2. Minions of Mirth was not always the large game & team it is today. It originally started as a small indie game developed by a husband & wife team. Just 2 people. It grew in success allowing them to turn it into what it is today. It wasn't always a big team of the best gaming experts in the field. It's indie success allowed them to grow it. So yes, it can be done. There are talented people out there who do not work for game companies. These gaming companies did not always exist and they did not always support the MMO world. They took notice of a small industry that they recognize they could capitalize on. MMOs today with EA & Blizzard are what they are BECAUSE of garage geeks. DAoC was made by a relatively small team (compared to what is typically used on a commercial game today) who had never made a game with some of the mechanics it had, and had outdated equipment-they only expected about 5,000 people upon launch but got 20,000 and their server crashed. It wasn't always owned by large companies. It started small. That's what successful businesses do & what makes them successful-starting small and growing. Now you just proved my point about the sour taste in developer's mouth by knocking me & suggesting I have no plan because I am using a game engine that is not commonly used & that you obviously don't know much about. You know absolutely nothing about the work I've done, what my plans are, what my GDD looks like, or what I've invested. You also haven't seen the games made with Esenthel. I, on the other hand, did quite a bit of research (8 months worth) & testing before choosing a game engine. Esenthel has been around since 2007 but only recently started adding MMO capabilities. It may not be the most popular engine used in america but it has been used & is a proven success in Japan. It's a very powerful engine & those of us who use it know it. Just because I'm not using UDK or Torque like everyone else doesn't mean I don't have a plan, as you suggest, nor does it mean my game is doomed to be an instant failure. I've worked with it almost a year. I know what it can do. I'm also active in it's community and have seen the projects that others have done with it. It is a proven engine, it's just not an engine that all of the not-so-serious "teams" use. Again, you just displayed why it's so difficult for any serious developer or project to have a difficult time-because we are always lumped in with the 13 year old kids who have an idea, no skill, no money, & want to be boss; because we are always put down, ridiculed, and assumed to be unintelligent with no grounds for such assumptions. I was contributing to this journal, like you, & it turned to knocking me. Why does everyone always resort to this instead of having a cordial discussion? Regardless, I know what my project is & where it's going and that's all that matters.
  3. I'm developing an "MMO" and there are three key things that I think hinder the serious multiplayer game developer (this post is key in what most definitely hinders the non-serious developers and people who have no idea what they're jumping into). First is that the term MMO has been misused by all of us. I believe that most serious indie "MMO" game developers (like myself) don't truly expect to make a game that thousands of people play (although we all have our wishful thinking-it's not our logical goal), but to make a game that a handful of people, maybe even a hundred or two at max wishful thinking, will play. So when we say "MMO" we're all forgetting that some of us don't truly mean "massive." Perhaps more of us need to label our projects "MO" instead of "MMO," and that needs to start carrying forward for more indie MO developers to be taken seriously. The other thing I've discovered sort of coincides with what DogmaDZ said: "...they are not actually planning to complete the game. They just come online with a cool idea, request a team of 10 programmers, 10 artists, etc.. They don't actually invest a lot of time themselves in the project" This ruins it for serious developers who actually DO plan to complete the game; who DO actually invest an immense amount of time, effort, skill, and money into it; and who DO genuinely understand what goes into it and aren't under any delusions; who DO have a plan. I, for one, DO, and I can't tell you how many times people have tried to grill me and discourage me to GIVE UP after they have seen all of the hard work, money, time, plans, etc. put into it, even after telling me things like, "you're a lot more serious than most people I've met on Gamedev," or "wow, you've thought out a lot more than most other people." I can't quite understand why anyone would tell someone who they feel is actually showing signs of progress to give up, other than this disease of good ideas with no direction leaving a horrid taste in everyone's mouth. The third thing is quite perplexing to me. One of the biggest problems I've run across seems to be a catch 22. It's not the problem of finding people who are willing to volunteer or sign contracts or agree to profit sharing. It's this: People don't want to work on a project that isn't serious or going anywhere...yet people don't want to work on a project that is, because it's "too big." Well then, why are any of them in the game development business in the first place? When did this illusion of game development being a small project come to be? Any game, whether it's an emulator, a reboot, 2D, 3D, FPS, RTS, MMO, or even a basic calculator app for iphone is a big project. The thing that's even more perplexing is that every single one of these people I have come across has worked on previous projects that "died." Well, why did they die again? Because they weren't serious and they weren't advertised as big. No one is ever going to be successful if so many of these skilled people keep hunting for that unicorn in the woods called a small, 2 week MMO blockbuster project. Perhaps more serious indie games would be successful if the talent out there who claim they want to work on a game (paid, volunteer, profit share...all of it is affected) would actually commit to working on a real game and not a dozen fly-by-night projects a month. So this all leaves me with a question: Where and how do you find those talents who are actually serious and understand that game development is a "big" project? Because it's certainly not on Gamedev. By the way-small teams can very well produce successful MO games. It has been done. One of the best success stories is Minions of Mirth. The problem is finding people who want to actually invest the time it takes to do it, and to actually want to WORK at it. I've come across lots of people who think it's going to be all fun & games; who just want to talk about what cool things they think the game should do, but once they come across their first bug or their first task that takes a week to complete they toss in the towel. So yes, we do have talented programmers, artists, etc. but I have only come across TWO in the past 4 months who truly realize the scope of the project and are willing to commit to it. I've lost count of how many people seemed enthusiastic, were very talented, then jumped ship when they realized the scope of the project and the work that needs to be done on it. Wise of them perhaps? Well, everyone wants to make a game, but no one is going to succeed if they keep jumping ship.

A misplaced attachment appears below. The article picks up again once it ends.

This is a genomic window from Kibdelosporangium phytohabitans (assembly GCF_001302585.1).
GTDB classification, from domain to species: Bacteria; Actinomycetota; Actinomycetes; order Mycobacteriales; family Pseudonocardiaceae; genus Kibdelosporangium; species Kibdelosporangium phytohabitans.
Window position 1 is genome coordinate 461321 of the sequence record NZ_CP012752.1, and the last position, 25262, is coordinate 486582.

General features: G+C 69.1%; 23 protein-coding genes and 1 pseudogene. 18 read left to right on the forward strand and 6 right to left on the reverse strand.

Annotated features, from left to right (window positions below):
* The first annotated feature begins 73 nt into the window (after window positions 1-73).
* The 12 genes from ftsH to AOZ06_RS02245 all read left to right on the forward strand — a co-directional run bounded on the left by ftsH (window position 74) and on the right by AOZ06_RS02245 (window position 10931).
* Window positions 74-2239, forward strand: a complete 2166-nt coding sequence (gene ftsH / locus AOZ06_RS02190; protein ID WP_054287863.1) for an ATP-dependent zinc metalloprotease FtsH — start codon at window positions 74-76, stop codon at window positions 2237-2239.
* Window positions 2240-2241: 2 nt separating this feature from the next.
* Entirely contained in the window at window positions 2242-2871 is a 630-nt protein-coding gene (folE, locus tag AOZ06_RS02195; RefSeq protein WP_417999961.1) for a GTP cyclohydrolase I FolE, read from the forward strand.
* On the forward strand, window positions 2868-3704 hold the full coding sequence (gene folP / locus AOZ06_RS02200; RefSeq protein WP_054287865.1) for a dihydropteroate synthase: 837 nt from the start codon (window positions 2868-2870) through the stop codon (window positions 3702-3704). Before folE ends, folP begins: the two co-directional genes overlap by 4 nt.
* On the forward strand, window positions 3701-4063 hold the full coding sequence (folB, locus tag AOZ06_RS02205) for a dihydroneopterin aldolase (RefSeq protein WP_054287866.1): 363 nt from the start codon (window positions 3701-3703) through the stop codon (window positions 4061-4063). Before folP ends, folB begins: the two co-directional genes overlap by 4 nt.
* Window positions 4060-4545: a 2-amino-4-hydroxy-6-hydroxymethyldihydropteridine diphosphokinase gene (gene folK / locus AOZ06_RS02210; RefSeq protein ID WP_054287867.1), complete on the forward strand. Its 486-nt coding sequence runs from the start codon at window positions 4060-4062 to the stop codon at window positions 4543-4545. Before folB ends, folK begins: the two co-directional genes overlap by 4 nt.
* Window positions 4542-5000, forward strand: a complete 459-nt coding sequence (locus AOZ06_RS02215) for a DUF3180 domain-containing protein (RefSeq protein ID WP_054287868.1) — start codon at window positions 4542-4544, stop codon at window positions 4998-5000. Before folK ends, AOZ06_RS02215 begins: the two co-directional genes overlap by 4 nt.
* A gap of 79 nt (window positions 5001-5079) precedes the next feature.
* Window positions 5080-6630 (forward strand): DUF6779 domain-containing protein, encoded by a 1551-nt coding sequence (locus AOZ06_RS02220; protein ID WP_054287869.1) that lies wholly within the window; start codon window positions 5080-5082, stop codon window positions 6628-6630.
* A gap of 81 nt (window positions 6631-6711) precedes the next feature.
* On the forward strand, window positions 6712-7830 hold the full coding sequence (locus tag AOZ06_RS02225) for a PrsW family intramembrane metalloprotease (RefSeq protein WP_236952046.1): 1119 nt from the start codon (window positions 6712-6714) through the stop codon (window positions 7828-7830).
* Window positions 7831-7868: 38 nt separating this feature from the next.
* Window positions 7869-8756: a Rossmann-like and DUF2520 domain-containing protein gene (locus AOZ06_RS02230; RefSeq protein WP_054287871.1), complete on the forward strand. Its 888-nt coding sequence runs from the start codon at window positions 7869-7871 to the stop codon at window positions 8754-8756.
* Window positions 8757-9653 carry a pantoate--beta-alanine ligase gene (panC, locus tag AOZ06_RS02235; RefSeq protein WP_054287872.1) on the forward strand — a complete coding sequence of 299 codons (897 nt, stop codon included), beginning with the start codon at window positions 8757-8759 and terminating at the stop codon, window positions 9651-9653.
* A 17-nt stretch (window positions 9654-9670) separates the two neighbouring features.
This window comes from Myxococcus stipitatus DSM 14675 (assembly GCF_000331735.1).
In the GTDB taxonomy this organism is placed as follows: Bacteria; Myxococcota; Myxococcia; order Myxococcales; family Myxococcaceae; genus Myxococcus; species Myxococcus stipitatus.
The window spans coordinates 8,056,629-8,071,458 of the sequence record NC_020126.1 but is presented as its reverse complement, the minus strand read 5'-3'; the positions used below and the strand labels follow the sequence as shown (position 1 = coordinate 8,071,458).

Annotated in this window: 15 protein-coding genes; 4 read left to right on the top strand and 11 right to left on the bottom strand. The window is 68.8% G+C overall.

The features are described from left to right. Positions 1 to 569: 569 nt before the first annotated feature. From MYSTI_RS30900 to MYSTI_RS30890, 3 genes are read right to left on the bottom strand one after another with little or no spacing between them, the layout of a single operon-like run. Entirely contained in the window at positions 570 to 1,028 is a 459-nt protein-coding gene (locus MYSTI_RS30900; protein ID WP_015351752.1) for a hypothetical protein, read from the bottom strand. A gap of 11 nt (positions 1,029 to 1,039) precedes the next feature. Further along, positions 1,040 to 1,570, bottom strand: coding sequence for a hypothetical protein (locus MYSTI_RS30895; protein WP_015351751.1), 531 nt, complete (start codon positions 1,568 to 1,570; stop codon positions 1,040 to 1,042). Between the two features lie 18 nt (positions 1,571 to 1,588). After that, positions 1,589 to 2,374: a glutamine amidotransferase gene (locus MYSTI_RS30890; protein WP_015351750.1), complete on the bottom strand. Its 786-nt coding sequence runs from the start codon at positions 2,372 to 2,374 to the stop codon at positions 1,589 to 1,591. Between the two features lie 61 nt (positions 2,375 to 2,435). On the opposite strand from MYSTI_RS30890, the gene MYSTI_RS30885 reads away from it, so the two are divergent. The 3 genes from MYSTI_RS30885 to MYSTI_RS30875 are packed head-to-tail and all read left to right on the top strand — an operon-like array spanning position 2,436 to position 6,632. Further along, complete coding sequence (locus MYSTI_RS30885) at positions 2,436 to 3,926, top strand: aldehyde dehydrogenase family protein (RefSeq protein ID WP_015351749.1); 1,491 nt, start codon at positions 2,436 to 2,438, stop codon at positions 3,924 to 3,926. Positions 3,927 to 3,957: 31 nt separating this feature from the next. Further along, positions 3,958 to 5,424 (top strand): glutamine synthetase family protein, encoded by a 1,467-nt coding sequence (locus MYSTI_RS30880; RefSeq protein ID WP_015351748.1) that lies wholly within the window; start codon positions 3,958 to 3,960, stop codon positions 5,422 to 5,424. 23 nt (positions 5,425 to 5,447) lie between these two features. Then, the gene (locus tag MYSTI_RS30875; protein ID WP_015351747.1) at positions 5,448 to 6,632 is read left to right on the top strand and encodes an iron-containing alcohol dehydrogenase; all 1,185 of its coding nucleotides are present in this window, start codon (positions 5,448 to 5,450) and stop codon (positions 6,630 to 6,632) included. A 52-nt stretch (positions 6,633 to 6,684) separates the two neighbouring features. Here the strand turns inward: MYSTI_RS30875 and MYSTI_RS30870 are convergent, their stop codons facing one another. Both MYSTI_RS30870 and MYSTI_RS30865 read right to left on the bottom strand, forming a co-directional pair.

4. Short and sweet: Art is a creation from the imagination Games are a creation from the imagination They're just plain facts.